Metabolomics has emerged as a promising research field, particularly in personalized medicine where it has been used for diagnostic, predictive and prognostic purposes. Metabolomics measures concentrations of small molecules in fluids such as blood or urine, which are reflective of genetic alterations, protein changes, disease outcomes, or environmental influences. Typical projection-based methods used to analyze metabolomics data, such as Partial Least Squares (PLS) Regression, do not assume an underlying stochastic model for the data. Thus, this popular algorithmic modelling approach does not have statistical inference methods or the corresponding sample size methods. In addition, filtering of the data prior to PLS modelling is often carried out to eliminate non-differentially abundant metabolites. To determine sample size estimates in this challenging setting, we focus on the area under the receiver operating curve as the downstream parameter of interest. Simulation studies explore the impact of key metabolomics data and modelling features on sample size results. Two cancer data sets used to develop diagnostic predictors illustrate our approach.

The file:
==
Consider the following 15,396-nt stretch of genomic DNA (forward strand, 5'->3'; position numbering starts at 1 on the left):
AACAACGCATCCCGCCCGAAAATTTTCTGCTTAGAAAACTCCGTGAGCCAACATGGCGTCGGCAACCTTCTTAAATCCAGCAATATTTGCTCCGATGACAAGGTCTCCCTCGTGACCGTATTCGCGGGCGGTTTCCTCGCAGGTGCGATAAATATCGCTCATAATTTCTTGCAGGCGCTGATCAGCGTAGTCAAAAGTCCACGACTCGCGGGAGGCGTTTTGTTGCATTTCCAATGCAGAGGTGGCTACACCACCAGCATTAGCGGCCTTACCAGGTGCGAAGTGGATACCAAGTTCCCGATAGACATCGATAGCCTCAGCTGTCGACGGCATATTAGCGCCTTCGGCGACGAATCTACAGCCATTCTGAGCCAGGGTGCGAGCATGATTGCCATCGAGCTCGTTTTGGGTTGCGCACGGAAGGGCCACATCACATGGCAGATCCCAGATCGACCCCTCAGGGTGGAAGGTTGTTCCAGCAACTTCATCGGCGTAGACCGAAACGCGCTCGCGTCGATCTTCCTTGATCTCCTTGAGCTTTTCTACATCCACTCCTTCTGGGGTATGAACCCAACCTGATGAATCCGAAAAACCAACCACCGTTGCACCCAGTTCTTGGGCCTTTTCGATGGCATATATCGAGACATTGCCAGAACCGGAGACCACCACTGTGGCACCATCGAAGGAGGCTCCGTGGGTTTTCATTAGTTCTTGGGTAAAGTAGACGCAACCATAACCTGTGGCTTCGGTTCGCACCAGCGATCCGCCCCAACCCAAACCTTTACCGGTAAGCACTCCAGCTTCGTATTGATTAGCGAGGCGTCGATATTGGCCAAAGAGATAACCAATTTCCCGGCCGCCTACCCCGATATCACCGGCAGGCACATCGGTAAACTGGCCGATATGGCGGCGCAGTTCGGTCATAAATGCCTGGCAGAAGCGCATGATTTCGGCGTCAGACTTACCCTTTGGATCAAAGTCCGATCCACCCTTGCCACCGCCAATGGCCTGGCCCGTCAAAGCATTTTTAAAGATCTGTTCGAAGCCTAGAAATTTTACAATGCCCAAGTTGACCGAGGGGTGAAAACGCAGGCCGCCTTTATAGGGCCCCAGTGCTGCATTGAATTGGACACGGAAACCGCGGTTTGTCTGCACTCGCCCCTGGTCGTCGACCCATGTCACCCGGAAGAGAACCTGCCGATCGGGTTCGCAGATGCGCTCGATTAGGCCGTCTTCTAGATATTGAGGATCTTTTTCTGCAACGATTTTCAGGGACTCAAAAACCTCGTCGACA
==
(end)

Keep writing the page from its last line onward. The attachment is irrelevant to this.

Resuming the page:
PIs: Wang Y (MSc student),Kopciuk K
Co-Is: Weljie A, Bathe O
Funding Source: NSERC, ACRI